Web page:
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January 2, 2017

[Update 12-8-17:  From “I study liars. I’ve never seen one like President Trump,” By Bella DePaulo (NYT):

The most stunning way Trump’s lies differed from our participants’, though, was in their cruelty. An astonishing 50 percent of Trump’s lies were hurtful or disparaging. . . .By telling so many lies, and so many that are mean-spirited, Trump is violating some of the most fundamental norms of human social interaction and human decency. Many of the rest of us, in turn, have abandoned a norm of our own — we no longer give Trump the benefit of the doubt that we usually give so readily. ]

Is there such a thing as “truth”?  “Reality”?  (Does it matter?)  Or is there only a Supreme Winner, who tells us what is operatively “true” (i.e. what he wants us to think) at any given point in his negotiation of his reality?  Can the Winner be a liar?  Can a statement be a lie, if the President says it?

Currently a major portion of American journalism is negotiating with Trump about that.

As Greg Sergent put it today (in his WaPo column):

In this and many other instances, Trump barely even tried to make a fact-based case for his version of reality. Rather, he seemed to be trying to obliterate any possibility of shared agreement on what constitutes an authoritative source, and even on reality itself.  [And on 3-21, “deep rot of bad faith”]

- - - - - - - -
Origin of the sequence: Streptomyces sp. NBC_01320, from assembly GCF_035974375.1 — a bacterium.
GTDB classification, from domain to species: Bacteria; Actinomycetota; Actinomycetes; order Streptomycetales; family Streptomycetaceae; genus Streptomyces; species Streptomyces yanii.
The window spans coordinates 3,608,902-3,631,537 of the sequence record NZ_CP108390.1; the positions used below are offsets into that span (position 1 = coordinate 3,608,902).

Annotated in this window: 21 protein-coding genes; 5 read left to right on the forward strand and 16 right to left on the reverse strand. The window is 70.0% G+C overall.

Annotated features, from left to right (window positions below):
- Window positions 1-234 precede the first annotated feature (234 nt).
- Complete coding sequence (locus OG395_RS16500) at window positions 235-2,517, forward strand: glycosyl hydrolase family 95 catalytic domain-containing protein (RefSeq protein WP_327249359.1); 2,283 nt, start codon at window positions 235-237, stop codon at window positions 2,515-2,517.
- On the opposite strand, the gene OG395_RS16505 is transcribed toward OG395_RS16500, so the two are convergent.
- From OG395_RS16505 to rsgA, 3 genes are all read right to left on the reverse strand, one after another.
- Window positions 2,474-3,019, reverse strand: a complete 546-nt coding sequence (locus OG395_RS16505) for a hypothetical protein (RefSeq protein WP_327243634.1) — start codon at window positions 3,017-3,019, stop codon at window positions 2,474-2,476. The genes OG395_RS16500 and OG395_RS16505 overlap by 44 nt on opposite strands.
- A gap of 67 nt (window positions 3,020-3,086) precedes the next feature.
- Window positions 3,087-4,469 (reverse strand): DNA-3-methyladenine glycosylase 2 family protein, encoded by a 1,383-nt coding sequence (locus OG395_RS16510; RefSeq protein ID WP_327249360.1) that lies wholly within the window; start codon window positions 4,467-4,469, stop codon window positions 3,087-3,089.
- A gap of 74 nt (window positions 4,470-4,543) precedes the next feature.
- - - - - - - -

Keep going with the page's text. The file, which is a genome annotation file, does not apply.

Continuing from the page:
And with the loss of that “shared agreement” comes the loss of the possibility of human civil community, to be replaced by authoritarian organization of our lives.

Sargent cites this powerful essay by Marsha Gessen (NY Review of Books) about Trump’s Putinesque move to “assert power over truth itself.”

The pages of this episode [Index] chronicle the Republican effort to bring us to this extraordinary test of our democracy.

1-12-16  Bernie and others are right, T is a pathological liar, by which I mean that (1) he lies impulsively and spontaneously, whenever he thinks that, in the moment, what he says best serves his own interests, (2) his brain is unable, objectively, to know the difference between fact and fiction, internal and external, subjective and objective:  if he thinks a thought, obviously it is real, and therefore it is as true as any thought,  (3) he does not possess an anchoring set of criteria for assessing truth claims, (4) he has no understanding of why this is important, and (5) he does not care, anyway.

I’ve known two such people well.

So rather than try to keep up with him, page by page, I’ll keep a list of some of his greatest hits (on reality).  He lies:

About his relationship with Russia.  /  To the Director of the FBI.

Update 6-26-17  Turned out I didn’t need to spend time on this, because others are doing a thorough job of it: 300+ lies so far. / 8-3 And maybe we’re developing antibodies. / 8-7 NYT:  “Many Politicians Lie.  But Trump Has Elevated the Art of Fabrication.”  8-22  1,000+ lies.

[Page:  “Alt-Fact.”  Index page to “Lies” episode.]

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